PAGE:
Residents spend 3-5 months a year on our general pediatric floor. The floor consists of 45 beds. Residents are responsible for all service patients and pediatric subspecialty consults. During time on the pediatric floor, residents gain experience working with our pediatric hospitalist fellows as well as teaching medical students. Resident sharpen their history and assessment skills during the PGY1 year. During PGY2 and PGY3, residents advance to a supervisory role monitoring the progression of PGY1 residents and medical students. The inpatient general pediatrics rotation consists of several educational experiences throughout the block with subspecialists. Lectures include weekly subspecialty rounds with hematology/oncology, GI, endocrine, and neurology.
Residents spend two months during PGY2 and several weeks of nights during PGY2/PGY3 in our 10 bed PICU. Residents learn from a dedicated staff of attendings on how to manage pediatric critical care emergencies. Residents also perform many procedures during this rotation as we have no fellows in our PICU. During this rotation, residents are also educated in how to manage transfer call from outside hospitals and determine appropriate care for these patients.
Our unit is a 35-bed level 3 NICU. The NICU takes care of neonates born at JSUMC and those that are born at our affiliated HMH hospitals. Residents spend one month per year in the NICU. During this month, residents learn how to manage our smallest patients. Residents have many opportunities for procedures during this rotation. Residents attend high risk deliveries and c sections and are trained in NRP during orientation. Residents also can sign up for NICU transport moonlighting.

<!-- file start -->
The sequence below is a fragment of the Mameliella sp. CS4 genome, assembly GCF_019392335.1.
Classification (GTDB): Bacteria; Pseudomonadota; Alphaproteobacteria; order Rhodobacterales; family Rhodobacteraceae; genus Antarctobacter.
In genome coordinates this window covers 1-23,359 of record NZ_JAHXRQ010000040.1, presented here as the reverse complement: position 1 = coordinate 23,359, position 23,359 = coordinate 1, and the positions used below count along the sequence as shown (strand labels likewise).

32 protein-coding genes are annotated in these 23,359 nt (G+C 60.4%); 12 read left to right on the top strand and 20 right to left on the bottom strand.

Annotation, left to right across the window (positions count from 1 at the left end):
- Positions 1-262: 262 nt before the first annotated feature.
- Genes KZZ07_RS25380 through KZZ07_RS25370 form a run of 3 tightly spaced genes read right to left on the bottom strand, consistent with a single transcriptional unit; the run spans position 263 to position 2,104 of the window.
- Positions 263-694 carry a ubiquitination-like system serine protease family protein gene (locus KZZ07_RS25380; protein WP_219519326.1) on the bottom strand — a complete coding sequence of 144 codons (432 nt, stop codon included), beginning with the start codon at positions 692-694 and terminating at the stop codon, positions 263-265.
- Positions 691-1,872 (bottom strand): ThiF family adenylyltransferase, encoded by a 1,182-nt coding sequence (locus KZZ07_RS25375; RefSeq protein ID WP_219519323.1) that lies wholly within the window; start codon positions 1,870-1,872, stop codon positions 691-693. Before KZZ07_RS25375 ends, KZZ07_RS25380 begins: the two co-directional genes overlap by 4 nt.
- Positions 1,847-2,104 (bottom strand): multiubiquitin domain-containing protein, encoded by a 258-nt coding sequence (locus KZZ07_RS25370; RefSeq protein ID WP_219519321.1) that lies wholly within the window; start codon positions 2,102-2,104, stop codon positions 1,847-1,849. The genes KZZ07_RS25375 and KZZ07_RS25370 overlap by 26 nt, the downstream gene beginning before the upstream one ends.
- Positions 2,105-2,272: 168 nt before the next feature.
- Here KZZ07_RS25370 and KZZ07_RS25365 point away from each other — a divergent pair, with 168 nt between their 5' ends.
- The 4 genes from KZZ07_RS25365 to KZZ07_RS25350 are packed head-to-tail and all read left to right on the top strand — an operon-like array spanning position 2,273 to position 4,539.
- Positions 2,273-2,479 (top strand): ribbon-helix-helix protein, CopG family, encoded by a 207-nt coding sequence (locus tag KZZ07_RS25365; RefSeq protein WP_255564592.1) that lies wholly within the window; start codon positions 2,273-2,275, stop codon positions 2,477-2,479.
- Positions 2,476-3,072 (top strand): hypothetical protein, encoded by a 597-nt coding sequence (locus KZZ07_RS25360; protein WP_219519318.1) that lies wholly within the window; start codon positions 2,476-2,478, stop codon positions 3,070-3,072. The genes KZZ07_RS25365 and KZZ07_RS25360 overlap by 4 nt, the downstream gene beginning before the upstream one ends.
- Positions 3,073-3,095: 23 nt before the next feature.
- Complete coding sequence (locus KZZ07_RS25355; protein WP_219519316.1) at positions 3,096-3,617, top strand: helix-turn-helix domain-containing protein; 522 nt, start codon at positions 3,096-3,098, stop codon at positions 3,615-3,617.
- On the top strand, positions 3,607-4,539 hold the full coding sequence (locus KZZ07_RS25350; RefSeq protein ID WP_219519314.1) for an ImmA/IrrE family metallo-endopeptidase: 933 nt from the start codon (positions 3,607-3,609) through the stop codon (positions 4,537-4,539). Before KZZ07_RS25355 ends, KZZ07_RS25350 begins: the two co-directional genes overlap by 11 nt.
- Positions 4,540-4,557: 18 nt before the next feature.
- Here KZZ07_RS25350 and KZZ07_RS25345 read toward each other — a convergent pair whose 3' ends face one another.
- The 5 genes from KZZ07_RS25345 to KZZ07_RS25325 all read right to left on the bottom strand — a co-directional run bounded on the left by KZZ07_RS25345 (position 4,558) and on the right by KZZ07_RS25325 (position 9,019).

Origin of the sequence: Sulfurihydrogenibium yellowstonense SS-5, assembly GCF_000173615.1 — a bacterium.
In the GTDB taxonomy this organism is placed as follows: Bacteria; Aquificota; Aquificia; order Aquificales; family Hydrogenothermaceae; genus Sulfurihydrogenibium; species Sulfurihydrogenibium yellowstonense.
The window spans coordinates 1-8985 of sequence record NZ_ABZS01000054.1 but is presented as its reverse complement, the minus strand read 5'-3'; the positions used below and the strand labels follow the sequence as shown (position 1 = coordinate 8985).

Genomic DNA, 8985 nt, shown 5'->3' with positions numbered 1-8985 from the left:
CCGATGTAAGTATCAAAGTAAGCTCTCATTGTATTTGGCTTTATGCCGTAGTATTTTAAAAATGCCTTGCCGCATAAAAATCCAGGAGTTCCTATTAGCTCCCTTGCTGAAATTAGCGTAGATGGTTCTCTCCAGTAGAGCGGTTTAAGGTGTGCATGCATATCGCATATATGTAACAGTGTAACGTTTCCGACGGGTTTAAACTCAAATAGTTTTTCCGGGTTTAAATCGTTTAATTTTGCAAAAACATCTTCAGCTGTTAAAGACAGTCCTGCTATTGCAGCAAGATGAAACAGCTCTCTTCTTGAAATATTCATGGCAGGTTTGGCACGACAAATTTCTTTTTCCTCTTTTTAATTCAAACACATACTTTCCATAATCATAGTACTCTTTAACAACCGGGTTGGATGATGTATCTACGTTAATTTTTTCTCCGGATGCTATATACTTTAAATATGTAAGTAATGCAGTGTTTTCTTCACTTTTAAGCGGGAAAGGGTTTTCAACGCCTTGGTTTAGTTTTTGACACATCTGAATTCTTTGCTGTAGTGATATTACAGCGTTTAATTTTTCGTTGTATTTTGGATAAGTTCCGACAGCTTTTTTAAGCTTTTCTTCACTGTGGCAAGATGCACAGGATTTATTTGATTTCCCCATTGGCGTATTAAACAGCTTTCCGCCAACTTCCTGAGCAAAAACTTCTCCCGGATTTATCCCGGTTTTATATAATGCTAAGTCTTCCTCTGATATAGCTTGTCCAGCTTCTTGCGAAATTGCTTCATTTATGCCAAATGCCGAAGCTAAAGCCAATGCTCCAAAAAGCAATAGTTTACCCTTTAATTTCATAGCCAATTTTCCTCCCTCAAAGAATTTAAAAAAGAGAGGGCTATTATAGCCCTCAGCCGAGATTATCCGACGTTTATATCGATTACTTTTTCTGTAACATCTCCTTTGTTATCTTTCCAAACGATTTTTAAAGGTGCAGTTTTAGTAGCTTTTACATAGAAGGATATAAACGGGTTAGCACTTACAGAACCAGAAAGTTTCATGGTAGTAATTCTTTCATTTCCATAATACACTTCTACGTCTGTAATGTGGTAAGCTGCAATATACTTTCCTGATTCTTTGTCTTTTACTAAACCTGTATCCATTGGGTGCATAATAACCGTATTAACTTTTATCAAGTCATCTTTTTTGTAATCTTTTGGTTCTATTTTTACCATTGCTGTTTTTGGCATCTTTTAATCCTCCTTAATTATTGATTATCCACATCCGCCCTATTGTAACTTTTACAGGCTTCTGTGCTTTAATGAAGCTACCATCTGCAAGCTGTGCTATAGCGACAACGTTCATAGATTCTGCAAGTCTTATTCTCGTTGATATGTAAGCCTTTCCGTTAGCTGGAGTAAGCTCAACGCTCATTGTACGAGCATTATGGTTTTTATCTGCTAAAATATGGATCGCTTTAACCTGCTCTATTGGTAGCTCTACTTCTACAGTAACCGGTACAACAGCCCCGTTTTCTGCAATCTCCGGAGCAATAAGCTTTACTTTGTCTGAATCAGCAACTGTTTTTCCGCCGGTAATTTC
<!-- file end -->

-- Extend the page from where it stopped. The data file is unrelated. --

Residents spend one month during intern year and one month during third year in our pediatric emergency room. Residents learn how to triage and care for children presenting with emergent conditions. Residents work with PEM trained attendings and have ample opportunities to do procedures during these months.
During intern year residents spend two months in our newborn nursery. Resident work with pediatric hospitalists and local pediatricians who see patients in the newborn nursery. Interns attend high risk deliveries and c sections with the support of the NICU staff.
PGY2 residents spend one month with our two amazing developmental pediatricians. Residents learn how to evaluate children with autism and developmental delays. Residents also spend one day a week with our NICU follow up program, ITAP (Infant and Toddler Assessment Program).
During this one-month rotation, residents rotate within different aspects of adolescent medicine. Areas include inpatient consults and working with the child psychiatry team.
Outpatient Continuity Clinic
Residents spend one month during PGY1, two weeks during PGY2, and one month during PGY3 at the Jane Booker Family Health Center Pediatric Clinic. This is in addition to the weekly half day continuity clinic. Residents see a range of patients from well child visits to sick visits. Residents learn how to triage parent phone calls during this rotation.